Dr. Chris Plaisier, a senior research scientist in the Baliga Lab and one of the organizers of the summer course, shares some thoughts:
Q: Why is it important for ISB to offer a systems biology course?
CP: ISB does lots of amazing science and we do try to break the insights down for the public who pays for our research to see. But that isn’t enough. What we really need is a way to get the new systems biology ideas and methods we and others have developed into the hands of our colleagues. Science is a group effort and by teaching others to use our systems approaches we will greatly enhance their ability to conduct research and solve complex biological problems.
Q: What distinguishes the systems biology course at ISB from any other?
CP: Last year we revamped and updated our course to be focused on Systems Biology of Disease because there were no courses like it out there. The goal of this course is to give researchers the tools needed to divide patients into meaningful groups, discover molecular markers that distinguish these groups, and how to use networks to discover drug targets. Together these tools allow researchers to do personalized medicine where treatments are tailored to a specific patient’s disease.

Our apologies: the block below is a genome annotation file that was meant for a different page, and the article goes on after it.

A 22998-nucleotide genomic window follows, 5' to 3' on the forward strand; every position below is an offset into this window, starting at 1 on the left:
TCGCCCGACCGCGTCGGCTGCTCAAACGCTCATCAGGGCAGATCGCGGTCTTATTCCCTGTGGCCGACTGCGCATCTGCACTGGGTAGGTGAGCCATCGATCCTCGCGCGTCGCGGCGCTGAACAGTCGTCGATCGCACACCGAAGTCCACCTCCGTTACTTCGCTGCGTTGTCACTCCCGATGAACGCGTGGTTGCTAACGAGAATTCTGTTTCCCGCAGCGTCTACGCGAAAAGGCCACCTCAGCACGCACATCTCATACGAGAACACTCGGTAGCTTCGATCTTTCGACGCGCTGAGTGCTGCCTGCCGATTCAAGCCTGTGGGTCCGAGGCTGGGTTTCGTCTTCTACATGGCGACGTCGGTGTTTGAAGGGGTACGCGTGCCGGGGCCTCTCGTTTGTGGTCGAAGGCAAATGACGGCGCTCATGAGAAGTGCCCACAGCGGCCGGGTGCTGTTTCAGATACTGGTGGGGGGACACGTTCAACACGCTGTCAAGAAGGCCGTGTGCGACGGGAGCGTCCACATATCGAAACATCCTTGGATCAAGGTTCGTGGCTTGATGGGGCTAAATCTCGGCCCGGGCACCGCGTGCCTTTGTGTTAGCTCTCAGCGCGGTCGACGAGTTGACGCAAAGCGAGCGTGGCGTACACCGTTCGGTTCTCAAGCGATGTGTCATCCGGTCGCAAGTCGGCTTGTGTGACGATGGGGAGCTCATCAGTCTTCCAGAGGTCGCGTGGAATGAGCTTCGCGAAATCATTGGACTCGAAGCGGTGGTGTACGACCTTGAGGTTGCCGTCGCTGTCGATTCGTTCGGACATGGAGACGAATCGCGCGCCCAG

Q: What do students gain from experiencing ISB’s course?
CP: Participants in the ISB summer course will gain experience using systems biology approaches that allow them to carry out personalized medicine. They will also experience presentations of excellent examples of systems biology from world experts and the exceptional researchers at ISB.
Q: How does learning systems biology help researchers?
CP: It is vitally important to think more holistically in this age of big data and with an understanding that interactions can be just as important as single effects. The traditional approach of focusing on single isolated components just won’t work in the complex systems that are human beings. We advocate instead to embrace the complexity and have developed approaches that allow us to uncover the underlying causes of human diseases no matter how complex.
Q: Why should non-scientists care about systems biology?
CP: Systems biology is the future of research and will provide the tools needed to understand complex diseases like cancer, heart disease, obesity, etc., that are plaguing our society. With systems biology, we will learn how all of the different aspects of human health (diet, genetics and environment) affect these diseases and how to treat each individual patient with personalized medicine.